KAIST Plans to Open a New York Campus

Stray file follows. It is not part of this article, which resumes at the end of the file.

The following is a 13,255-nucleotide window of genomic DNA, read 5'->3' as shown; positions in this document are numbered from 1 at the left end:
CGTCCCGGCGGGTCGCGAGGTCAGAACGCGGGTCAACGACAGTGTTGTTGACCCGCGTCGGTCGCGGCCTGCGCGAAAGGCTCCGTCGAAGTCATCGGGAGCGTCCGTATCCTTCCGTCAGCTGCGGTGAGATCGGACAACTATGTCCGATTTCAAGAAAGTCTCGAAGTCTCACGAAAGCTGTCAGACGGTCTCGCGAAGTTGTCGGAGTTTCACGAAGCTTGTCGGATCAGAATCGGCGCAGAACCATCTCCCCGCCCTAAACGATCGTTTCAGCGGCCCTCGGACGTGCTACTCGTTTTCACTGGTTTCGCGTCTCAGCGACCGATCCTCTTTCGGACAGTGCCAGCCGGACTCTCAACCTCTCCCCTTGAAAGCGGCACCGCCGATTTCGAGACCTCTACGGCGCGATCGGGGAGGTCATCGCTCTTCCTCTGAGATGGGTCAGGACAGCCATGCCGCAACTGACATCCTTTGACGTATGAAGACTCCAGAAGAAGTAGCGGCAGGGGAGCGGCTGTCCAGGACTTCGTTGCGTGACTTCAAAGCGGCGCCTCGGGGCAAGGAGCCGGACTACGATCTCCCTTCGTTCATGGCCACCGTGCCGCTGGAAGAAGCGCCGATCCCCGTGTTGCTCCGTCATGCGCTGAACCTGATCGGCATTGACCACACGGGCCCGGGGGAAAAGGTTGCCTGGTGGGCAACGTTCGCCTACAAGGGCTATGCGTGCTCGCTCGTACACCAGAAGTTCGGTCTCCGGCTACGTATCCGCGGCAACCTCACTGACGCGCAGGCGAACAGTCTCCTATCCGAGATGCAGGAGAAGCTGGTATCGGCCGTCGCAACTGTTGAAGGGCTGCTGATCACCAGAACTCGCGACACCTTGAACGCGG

President Lee signs an MOU with New York-based Big Continent Inc. Chairman Hee-Nam Bae on funding the New York campus President Kwang Hyung Lee announced a plan to open a KAIST campus in New York with funding from New York-based entrepreneur Hee-Nam Bae. President Lee and Big Continent Inc. Chairman Hee-Nam Bae signed the MOU last week for the funding to open the campus in New York. President Lee said it will take years to open up a campus in New York in order to conform with both Korean and US legal procedures. However, during a news conference in New York following the signing of the MOU with Chairman Bae, President Lee said this is the first step toward realizing KAIST’s new vision of a ‘Global Twin Strategy’ by making New York KAIST’s newest stronghold to target both domestic and global markets. “New York is the center of the world’s commerce, culture, and new technologies. If we want to grow big, we should go to one of the biggest cities in the world and New York is the place. I highly encourage our students and faculty go into the world and never be satisfied enjoying the top position in Korea. The next place to investigate will be Silicon Valley,” said President Lee. “We still have many issues to resolve domestically. We need to discuss more details first with the Board of Trustees and the Korean government,” he added. The New York campus will aim to become an enterprise-type university to help KAIST create global value. "Our goal is to make sure that Korean businesses gain competitiveness in the global market and can become listed on the NASDAQ. We plan to open majors related to AI, financial engineering, and cultural technologies. We will recruit students from both the US and KAIST to study at our New York campus.” President Lee said. Chairman Bae, a self-made entrepreneur who immigrated to the US in 1981, also leads the Global Leadership Foundation in the US. “President Lee and I have already toured several candidate sites for the campus in the New York region and we will make a final decision on the best site to purchase,” said Chairman Bae. Chairman Bae added that he has always dreamed of fostering young global talents who will take on global challenges with pioneering minds. He believes KAIST shares this global vision. The New York campus will be the first KAIST campus for global students funded by someone from the private sector. This is also a major step forward for KAIST, which was founded by a six million dollar USAID loan in 1971. KAIST announced its plans to establish Kenya KAIST in 2018 with funding from the Korea Eximbank’s 95 million USD development cooperation fund loan to the Kenyan government. KAIST will provide turn-key-based education consultancy featuring curriculum design and the construction of facilities for Kenya’s first advanced science and technology institute. The campus will be located in the Konza Techno City near Nairobi and plans to open in 2023.